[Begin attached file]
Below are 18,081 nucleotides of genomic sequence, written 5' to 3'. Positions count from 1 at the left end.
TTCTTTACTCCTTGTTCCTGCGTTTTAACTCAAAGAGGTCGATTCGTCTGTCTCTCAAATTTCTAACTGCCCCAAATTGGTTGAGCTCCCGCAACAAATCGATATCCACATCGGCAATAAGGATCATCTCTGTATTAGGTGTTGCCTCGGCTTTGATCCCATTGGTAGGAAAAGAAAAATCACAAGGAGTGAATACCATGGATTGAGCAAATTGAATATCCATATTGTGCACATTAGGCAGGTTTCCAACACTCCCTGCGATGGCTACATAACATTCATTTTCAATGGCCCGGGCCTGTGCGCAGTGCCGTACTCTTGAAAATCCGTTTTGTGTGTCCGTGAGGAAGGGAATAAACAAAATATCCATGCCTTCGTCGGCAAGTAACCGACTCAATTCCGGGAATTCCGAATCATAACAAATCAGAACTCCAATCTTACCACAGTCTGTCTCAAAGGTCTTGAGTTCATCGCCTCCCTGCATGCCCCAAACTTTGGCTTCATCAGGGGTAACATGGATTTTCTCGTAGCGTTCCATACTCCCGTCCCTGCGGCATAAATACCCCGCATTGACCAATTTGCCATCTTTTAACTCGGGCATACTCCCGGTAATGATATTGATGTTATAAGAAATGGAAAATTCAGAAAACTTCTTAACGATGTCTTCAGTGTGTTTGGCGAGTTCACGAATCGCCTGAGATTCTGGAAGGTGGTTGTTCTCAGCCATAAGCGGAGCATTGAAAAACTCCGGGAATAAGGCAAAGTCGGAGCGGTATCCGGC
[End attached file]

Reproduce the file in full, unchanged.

Below are 18,081 nucleotides of genomic sequence, written 5' to 3'. Positions count from 1 at the left end.
TTCTTTACTCCTTGTTCCTGCGTTTTAACTCAAAGAGGTCGATTCGTCTGTCTCTCAAATTTCTAACTGCCCCAAATTGGTTGAGCTCCCGCAACAAATCGATATCCACATCGGCAATAAGGATCATCTCTGTATTAGGTGTTGCCTCGGCTTTGATCCCATTGGTAGGAAAAGAAAAATCACAAGGAGTGAATACCATGGATTGAGCAAATTGAATATCCATATTGTGCACATTAGGCAGGTTTCCAACACTCCCTGCGATGGCTACATAACATTCATTTTCAATGGCCCGGGCCTGTGCGCAGTGCCGTACTCTTGAAAATCCGTTTTGTGTGTCCGTGAGGAAGGGAATAAACAAAATATCCATGCCTTCGTCGGCAAGTAACCGACTCAATTCCGGGAATTCCGAATCATAACAAATCAGAACTCCAATCTTACCACAGTCTGTCTCAAAGGTCTTGAGTTCATCGCCTCCCTGCATGCCCCAAACTTTGGCTTCATCAGGGGTAACATGGATTTTCTCGTAGCGTTCCATACTCCCGTCCCTGCGGCATAAATACCCCGCATTGACCAATTTGCCATCTTTTAACTCGGGCATACTCCCGGTAATGATATTGATGTTATAAGAAATGGAAAATTCAGAAAACTTCTTAACGATGTCTTCAGTGTGTTTGGCGAGTTCACGAATCGCCTGAGATTCTGGAAGGTGGTTGTTCTCAGCCATAAGCGGAGCATTGAAAAACTCCGGGAATAAGGCAAAGTCGGAGCGGTATCCGGC